What's Better, Sackbut or Trombone?

[First published in the Broad Street Review, 30 April 2013, under the title The great debate: Sackbut or trombone?]

sackbutWhen all you have is a hammer, it’s said, everything starts to look like a nail. The job of constructing an answer to the early/modern instrument question—is the trombone better than its Renaissance/Baroque ancestor, the sackbut?—might start here.

But before addressing that question— first raised in the Broad Street Review last month by Dan Coren—we should look at two conventional answers—both wrong.

The first answer: Yes, the trombone is better. It’s bigger, louder, lower and brighter than the sackbut; ergo, it’s better.

That answer is tempting but wrong, for the same reason that modernism per se is tempting and wrong. Modernism contends that we’re better because—well, because we’re here and everyone else is dead. Those who came before us were good only in so far as they paved the way for us.

Whose ‘Dark’ Ages?

So modernists play the sackbut in the scales of the trombone and find the sackbut wanting. They’re like a baseball player who, having been sent into a game as a pinch runner on third base, thinks he hit a triple. All children think they’re tall on the shoulders of their fathers.

One cure for modernism is to see it for what it really is: chronological chauvinism. We call an age Middle or Dark only when we believe we’re Top or Light.

Violin vs. erhu

The second customary answer—that neither the trombone nor the sackbut is better than the other—is also wrong. Those who give this answer say that “better” is an illusion. Judging instruments is meaningless.

Some music lovers argue that a violin is better than a viol, but they’d never say (out loud) that a violin is better than an erhu, the two-stringed Chinese fiddle. (To hear one, click here.) Judging European against European doesn’t offend, but European vs. non-European is a faux pas.

Still, the erhu sounds, well, weird to our ears. With a little good will, we presume that the fault lies with us. Yet the thought nags that Tchaikovsky’s Serenade sounds better on violins.

That thought should nag. We 21st-Century humans may not be better than our ancestors, but there’s no denying that we can improve things—even instruments. The hammer may be as old as Thor, but it can still be tweaked. Violins may not be better than erhus, but we’d be foolish to deny the fitness of a tool to its purpose.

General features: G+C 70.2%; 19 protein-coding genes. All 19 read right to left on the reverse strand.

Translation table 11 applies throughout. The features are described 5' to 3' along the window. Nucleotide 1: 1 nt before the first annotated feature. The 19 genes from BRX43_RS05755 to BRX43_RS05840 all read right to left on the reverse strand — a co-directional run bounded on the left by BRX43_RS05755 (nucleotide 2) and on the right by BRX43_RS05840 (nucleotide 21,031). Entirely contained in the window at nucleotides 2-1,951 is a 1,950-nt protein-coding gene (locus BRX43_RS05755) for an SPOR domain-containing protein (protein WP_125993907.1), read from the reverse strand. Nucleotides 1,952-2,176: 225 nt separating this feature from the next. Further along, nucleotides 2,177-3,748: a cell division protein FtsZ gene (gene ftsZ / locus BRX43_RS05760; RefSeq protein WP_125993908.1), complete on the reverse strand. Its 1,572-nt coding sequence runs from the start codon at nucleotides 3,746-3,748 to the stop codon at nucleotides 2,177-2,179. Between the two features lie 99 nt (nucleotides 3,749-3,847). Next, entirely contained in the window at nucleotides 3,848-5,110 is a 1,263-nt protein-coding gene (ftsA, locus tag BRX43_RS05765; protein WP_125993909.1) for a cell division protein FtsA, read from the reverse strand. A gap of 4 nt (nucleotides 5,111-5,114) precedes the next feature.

Why use sackbuts?

In other words: a hammer’s great for pounding nails, but don’t paint your house with it.

So the right answer to the early/modern question is this: Both the trombone and sackbut are better. As with every question about music, the answer depends on the music.

Why use sackbuts in 2013? I can think of many reasons, but I’ll give just one. No other brass instrument can play full out, deep into its ruddy sound, and still blend quite so well with voices. Sackbuts blend with soft and loud instruments, with recorders or flutes or organs or shawms. A gang of them perfectly balances one singer.

Try that with trombones and you’ll always be shushing them (trombones can play gorgeously quiet of course, but trombonists are forever being shushed). Or you’ll need to increase the number of singers or instruments, or introduce microphones, all to rejigger the balance. Which means you’ll alter the tone, definition of attack, and a dozen other qualities.

From cornet to trumpet

Musicians adjust and get away with a lot when they must. But music isn’t about getting away with stuff. If Monteverdi wrote for sackbuts, then use sackbuts and glory in the sound. Why ever would we change Monteverdi?

Mahler wrote for trombones; use them and they’ll play fully into their sound (and clean house). Why would we change Mahler?

Actually, the trombone evolved from the trumpet—trombone in Italian meaning big tromba, or trumpet. The sackbut comes (probably) from the French sacquer and bouter, the “pull-push” describing how it’s played. Once the trombone got its sea legs, it became a different instrument from the sackbut. Improve a sackbut now and you get a better sackbut, not a trombone.

When Louis Armstrong switched from the cornet to the brasher trumpet, some folks thought he was making a mistake. But Armstrong’s playing changed. The size of bands and venues changed. Soon, everyone switched to trumpet. But the cornet remains as beautiful as ever. Fashion changed; instruments didn’t.

As for the earliest instrument of all—the human voice—there’s not even a question. It’s always been early and it’s always been modern. David may have sung his psalms as a Heldentenor, for all we know (Wagner wasn’t around then—too bad for Wagner, perhaps—to define the voice type).

Notes need to be hit, and some even nailed; but the hammer isn’t the only tool in our tool belt. What’s the best tool? The answer is simple: What’s the job?

Red-tail and Hummingbird "The two most interesting portions of the program"

Michael Caruso reviews the Orchestra 2001/Piffaro concert in which Red-tail and Hummingbird was played twice, adding a beautiful word about Vespers.

The two most interesting portions of the program came on either side of its intermission. Prior to the interval, Piffaro’s shawms, sackbuts and dulcians played Kile Smith’s Red-tail and Hummingbird. Following the break, it was the chance for a brass quintet plus bassoon from Orchestra 2001 to perform the Philadelphia-based composer’s score. Piffaro’s musicians played without a conductor while Smith led the modern players.

Piffaro then paired an excerpt from Smith’s Vespers (commissioned in 2007) with Praetorius’ “Christ lag in Todesbanden.” Played from the church’s loft, the sound of the old instruments floated out over the audience as it must have done in centuries past in the Praetorius and with a sweetness in the Smith that reminded me just how lovely a work his Vespers truly is.

Michael Caruso, Chestnut Hill Local, 8 March 2013